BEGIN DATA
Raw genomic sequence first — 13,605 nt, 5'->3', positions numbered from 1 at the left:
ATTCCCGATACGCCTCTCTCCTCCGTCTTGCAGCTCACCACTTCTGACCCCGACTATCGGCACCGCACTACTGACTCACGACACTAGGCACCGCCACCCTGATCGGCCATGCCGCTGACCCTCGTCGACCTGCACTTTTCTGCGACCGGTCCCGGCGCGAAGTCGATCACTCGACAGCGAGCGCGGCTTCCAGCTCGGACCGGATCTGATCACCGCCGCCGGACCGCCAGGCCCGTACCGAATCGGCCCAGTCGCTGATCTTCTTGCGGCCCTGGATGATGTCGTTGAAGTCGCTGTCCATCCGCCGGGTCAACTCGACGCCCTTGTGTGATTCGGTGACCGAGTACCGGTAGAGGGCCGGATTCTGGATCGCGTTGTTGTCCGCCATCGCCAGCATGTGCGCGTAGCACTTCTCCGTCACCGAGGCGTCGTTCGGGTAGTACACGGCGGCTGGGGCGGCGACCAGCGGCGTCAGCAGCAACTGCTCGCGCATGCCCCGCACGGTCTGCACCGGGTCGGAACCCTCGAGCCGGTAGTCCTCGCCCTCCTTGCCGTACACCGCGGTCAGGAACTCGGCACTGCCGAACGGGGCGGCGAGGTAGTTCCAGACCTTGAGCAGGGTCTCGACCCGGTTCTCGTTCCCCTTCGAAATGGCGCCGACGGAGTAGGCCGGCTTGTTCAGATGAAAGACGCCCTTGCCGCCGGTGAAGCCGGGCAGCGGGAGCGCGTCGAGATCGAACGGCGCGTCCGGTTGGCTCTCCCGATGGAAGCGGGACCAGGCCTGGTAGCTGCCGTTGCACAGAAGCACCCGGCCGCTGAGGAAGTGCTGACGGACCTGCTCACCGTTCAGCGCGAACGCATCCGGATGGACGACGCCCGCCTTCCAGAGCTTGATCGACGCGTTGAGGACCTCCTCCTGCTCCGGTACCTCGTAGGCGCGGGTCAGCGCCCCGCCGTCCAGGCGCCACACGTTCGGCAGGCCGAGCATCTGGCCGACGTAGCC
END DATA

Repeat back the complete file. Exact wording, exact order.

Raw genomic sequence first — 13,605 nt, 5'->3', positions numbered from 1 at the left:
ATTCCCGATACGCCTCTCTCCTCCGTCTTGCAGCTCACCACTTCTGACCCCGACTATCGGCACCGCACTACTGACTCACGACACTAGGCACCGCCACCCTGATCGGCCATGCCGCTGACCCTCGTCGACCTGCACTTTTCTGCGACCGGTCCCGGCGCGAAGTCGATCACTCGACAGCGAGCGCGGCTTCCAGCTCGGACCGGATCTGATCACCGCCGCCGGACCGCCAGGCCCGTACCGAATCGGCCCAGTCGCTGATCTTCTTGCGGCCCTGGATGATGTCGTTGAAGTCGCTGTCCATCCGCCGGGTCAACTCGACGCCCTTGTGTGATTCGGTGACCGAGTACCGGTAGAGGGCCGGATTCTGGATCGCGTTGTTGTCCGCCATCGCCAGCATGTGCGCGTAGCACTTCTCCGTCACCGAGGCGTCGTTCGGGTAGTACACGGCGGCTGGGGCGGCGACCAGCGGCGTCAGCAGCAACTGCTCGCGCATGCCCCGCACGGTCTGCACCGGGTCGGAACCCTCGAGCCGGTAGTCCTCGCCCTCCTTGCCGTACACCGCGGTCAGGAACTCGGCACTGCCGAACGGGGCGGCGAGGTAGTTCCAGACCTTGAGCAGGGTCTCGACCCGGTTCTCGTTCCCCTTCGAAATGGCGCCGACGGAGTAGGCCGGCTTGTTCAGATGAAAGACGCCCTTGCCGCCGGTGAAGCCGGGCAGCGGGAGCGCGTCGAGATCGAACGGCGCGTCCGGTTGGCTCTCCCGATGGAAGCGGGACCAGGCCTGGTAGCTGCCGTTGCACAGAAGCACCCGGCCGCTGAGGAAGTGCTGACGGACCTGCTCACCGTTCAGCGCGAACGCATCCGGATGGACGACGCCCGCCTTCCAGAGCTTGATCGACGCGTTGAGGACCTCCTCCTGCTCCGGTACCTCGTAGGCGCGGGTCAGCGCCCCGCCGTCCAGGCGCCACACGTTCGGCAGGCCGAGCATCTGGCCGACGTAGCC